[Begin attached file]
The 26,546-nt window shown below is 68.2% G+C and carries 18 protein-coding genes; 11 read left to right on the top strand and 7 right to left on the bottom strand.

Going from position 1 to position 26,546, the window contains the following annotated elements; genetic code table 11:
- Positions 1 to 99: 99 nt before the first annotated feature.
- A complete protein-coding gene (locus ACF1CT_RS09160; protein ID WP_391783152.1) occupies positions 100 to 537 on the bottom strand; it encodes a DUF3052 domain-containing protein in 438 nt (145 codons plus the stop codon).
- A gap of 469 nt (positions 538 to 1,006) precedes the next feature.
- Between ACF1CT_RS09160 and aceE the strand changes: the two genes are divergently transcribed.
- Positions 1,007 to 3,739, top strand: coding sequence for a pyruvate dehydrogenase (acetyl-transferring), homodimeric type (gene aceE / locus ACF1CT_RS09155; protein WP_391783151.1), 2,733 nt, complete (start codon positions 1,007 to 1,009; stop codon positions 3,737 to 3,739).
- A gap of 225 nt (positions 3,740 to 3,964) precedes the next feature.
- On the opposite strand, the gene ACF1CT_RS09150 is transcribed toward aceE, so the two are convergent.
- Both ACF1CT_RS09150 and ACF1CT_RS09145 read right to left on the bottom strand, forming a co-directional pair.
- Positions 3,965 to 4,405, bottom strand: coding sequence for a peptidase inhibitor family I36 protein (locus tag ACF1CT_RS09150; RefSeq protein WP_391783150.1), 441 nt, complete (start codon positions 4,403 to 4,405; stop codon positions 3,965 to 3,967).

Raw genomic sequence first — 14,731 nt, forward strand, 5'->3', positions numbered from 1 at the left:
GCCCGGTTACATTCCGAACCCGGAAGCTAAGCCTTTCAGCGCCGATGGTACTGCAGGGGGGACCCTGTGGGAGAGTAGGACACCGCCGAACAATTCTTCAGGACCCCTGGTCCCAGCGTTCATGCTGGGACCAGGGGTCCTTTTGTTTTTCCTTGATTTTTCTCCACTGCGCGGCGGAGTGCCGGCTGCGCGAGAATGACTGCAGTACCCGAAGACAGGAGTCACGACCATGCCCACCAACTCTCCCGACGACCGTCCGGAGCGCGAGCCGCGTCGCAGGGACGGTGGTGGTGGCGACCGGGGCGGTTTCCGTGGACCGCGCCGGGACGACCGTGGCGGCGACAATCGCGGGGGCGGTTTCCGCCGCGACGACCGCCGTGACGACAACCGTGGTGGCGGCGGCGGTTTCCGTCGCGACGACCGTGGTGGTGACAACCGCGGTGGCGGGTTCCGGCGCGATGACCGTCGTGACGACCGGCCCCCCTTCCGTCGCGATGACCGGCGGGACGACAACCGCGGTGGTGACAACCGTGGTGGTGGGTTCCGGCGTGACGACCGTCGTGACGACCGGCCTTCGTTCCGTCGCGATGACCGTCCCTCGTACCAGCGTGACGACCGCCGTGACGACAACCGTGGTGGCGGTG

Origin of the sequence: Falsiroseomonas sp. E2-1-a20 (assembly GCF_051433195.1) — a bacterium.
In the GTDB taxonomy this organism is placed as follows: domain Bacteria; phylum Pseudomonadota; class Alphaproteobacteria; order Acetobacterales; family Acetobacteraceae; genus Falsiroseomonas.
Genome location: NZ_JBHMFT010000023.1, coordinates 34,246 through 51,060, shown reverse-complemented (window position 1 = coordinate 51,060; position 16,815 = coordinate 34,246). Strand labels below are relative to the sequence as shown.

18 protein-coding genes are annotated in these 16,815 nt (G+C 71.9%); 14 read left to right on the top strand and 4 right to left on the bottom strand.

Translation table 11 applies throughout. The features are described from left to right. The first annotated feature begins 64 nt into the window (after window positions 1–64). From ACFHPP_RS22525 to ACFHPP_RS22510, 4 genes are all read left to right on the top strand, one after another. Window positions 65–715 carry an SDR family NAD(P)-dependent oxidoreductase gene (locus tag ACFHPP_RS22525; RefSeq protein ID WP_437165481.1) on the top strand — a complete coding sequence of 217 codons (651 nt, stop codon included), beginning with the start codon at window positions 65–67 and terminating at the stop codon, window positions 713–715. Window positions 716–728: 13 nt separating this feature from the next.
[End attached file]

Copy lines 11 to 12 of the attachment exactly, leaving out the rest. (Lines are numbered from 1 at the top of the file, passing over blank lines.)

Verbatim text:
- Positions 3,965 to 4,405, bottom strand: coding sequence for a peptidase inhibitor family I36 protein (locus tag ACF1CT_RS09150; RefSeq protein WP_391783150.1), 441 nt, complete (start codon positions 4,403 to 4,405; stop codon positions 3,965 to 3,967).

Raw genomic sequence first — 14,731 nt, forward strand, 5'->3', positions numbered from 1 at the left: